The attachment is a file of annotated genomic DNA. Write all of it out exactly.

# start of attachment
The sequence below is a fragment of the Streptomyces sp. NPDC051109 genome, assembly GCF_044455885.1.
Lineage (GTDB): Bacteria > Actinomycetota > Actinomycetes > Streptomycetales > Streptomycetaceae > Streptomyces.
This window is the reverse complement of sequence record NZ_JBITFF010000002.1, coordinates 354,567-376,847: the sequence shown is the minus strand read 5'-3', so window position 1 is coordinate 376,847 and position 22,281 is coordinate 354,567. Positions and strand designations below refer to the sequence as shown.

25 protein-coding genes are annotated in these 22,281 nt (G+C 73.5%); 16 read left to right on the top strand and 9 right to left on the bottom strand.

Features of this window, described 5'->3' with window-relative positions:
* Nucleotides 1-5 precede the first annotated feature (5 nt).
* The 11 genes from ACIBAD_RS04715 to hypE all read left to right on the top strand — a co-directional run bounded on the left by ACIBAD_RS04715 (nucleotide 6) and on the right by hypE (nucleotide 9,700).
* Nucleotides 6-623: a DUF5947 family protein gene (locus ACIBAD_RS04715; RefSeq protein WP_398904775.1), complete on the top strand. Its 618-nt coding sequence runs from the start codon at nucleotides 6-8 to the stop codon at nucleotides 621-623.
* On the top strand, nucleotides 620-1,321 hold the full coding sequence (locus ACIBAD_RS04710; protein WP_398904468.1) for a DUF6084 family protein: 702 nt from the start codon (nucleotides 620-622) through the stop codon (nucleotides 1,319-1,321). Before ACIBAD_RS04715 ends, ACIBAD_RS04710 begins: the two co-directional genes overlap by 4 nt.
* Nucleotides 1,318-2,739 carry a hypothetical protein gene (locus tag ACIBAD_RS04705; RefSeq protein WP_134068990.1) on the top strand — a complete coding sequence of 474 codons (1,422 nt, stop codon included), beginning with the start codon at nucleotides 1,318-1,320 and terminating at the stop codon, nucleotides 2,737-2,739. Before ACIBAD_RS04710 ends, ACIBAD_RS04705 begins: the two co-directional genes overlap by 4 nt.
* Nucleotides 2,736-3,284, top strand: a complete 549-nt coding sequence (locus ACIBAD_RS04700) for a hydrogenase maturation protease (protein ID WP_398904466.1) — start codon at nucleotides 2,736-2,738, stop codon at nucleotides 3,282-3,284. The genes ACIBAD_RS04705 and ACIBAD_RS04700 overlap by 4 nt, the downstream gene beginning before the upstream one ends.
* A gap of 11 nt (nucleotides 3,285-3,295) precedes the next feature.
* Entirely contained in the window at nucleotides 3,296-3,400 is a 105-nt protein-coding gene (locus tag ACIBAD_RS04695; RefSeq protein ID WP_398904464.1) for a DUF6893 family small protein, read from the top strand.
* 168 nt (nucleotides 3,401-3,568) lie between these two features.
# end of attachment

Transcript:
The sequence below is a fragment of the Streptomyces sp. NPDC051109 genome, assembly GCF_044455885.1.
Lineage (GTDB): Bacteria > Actinomycetota > Actinomycetes > Streptomycetales > Streptomycetaceae > Streptomyces.
This window is the reverse complement of sequence record NZ_JBITFF010000002.1, coordinates 354,567-376,847: the sequence shown is the minus strand read 5'-3', so window position 1 is coordinate 376,847 and position 22,281 is coordinate 354,567. Positions and strand designations below refer to the sequence as shown.

25 protein-coding genes are annotated in these 22,281 nt (G+C 73.5%); 16 read left to right on the top strand and 9 right to left on the bottom strand.

Features of this window, described 5'->3' with window-relative positions:
* Nucleotides 1-5 precede the first annotated feature (5 nt).
* The 11 genes from ACIBAD_RS04715 to hypE all read left to right on the top strand — a co-directional run bounded on the left by ACIBAD_RS04715 (nucleotide 6) and on the right by hypE (nucleotide 9,700).
* Nucleotides 6-623: a DUF5947 family protein gene (locus ACIBAD_RS04715; RefSeq protein WP_398904775.1), complete on the top strand. Its 618-nt coding sequence runs from the start codon at nucleotides 6-8 to the stop codon at nucleotides 621-623.
* On the top strand, nucleotides 620-1,321 hold the full coding sequence (locus ACIBAD_RS04710; protein WP_398904468.1) for a DUF6084 family protein: 702 nt from the start codon (nucleotides 620-622) through the stop codon (nucleotides 1,319-1,321). Before ACIBAD_RS04715 ends, ACIBAD_RS04710 begins: the two co-directional genes overlap by 4 nt.
* Nucleotides 1,318-2,739 carry a hypothetical protein gene (locus tag ACIBAD_RS04705; RefSeq protein WP_134068990.1) on the top strand — a complete coding sequence of 474 codons (1,422 nt, stop codon included), beginning with the start codon at nucleotides 1,318-1,320 and terminating at the stop codon, nucleotides 2,737-2,739. Before ACIBAD_RS04710 ends, ACIBAD_RS04705 begins: the two co-directional genes overlap by 4 nt.
* Nucleotides 2,736-3,284, top strand: a complete 549-nt coding sequence (locus ACIBAD_RS04700) for a hydrogenase maturation protease (protein ID WP_398904466.1) — start codon at nucleotides 2,736-2,738, stop codon at nucleotides 3,282-3,284. The genes ACIBAD_RS04705 and ACIBAD_RS04700 overlap by 4 nt, the downstream gene beginning before the upstream one ends.
* A gap of 11 nt (nucleotides 3,285-3,295) precedes the next feature.
* Entirely contained in the window at nucleotides 3,296-3,400 is a 105-nt protein-coding gene (locus tag ACIBAD_RS04695; RefSeq protein ID WP_398904464.1) for a DUF6893 family small protein, read from the top strand.
* 168 nt (nucleotides 3,401-3,568) lie between these two features.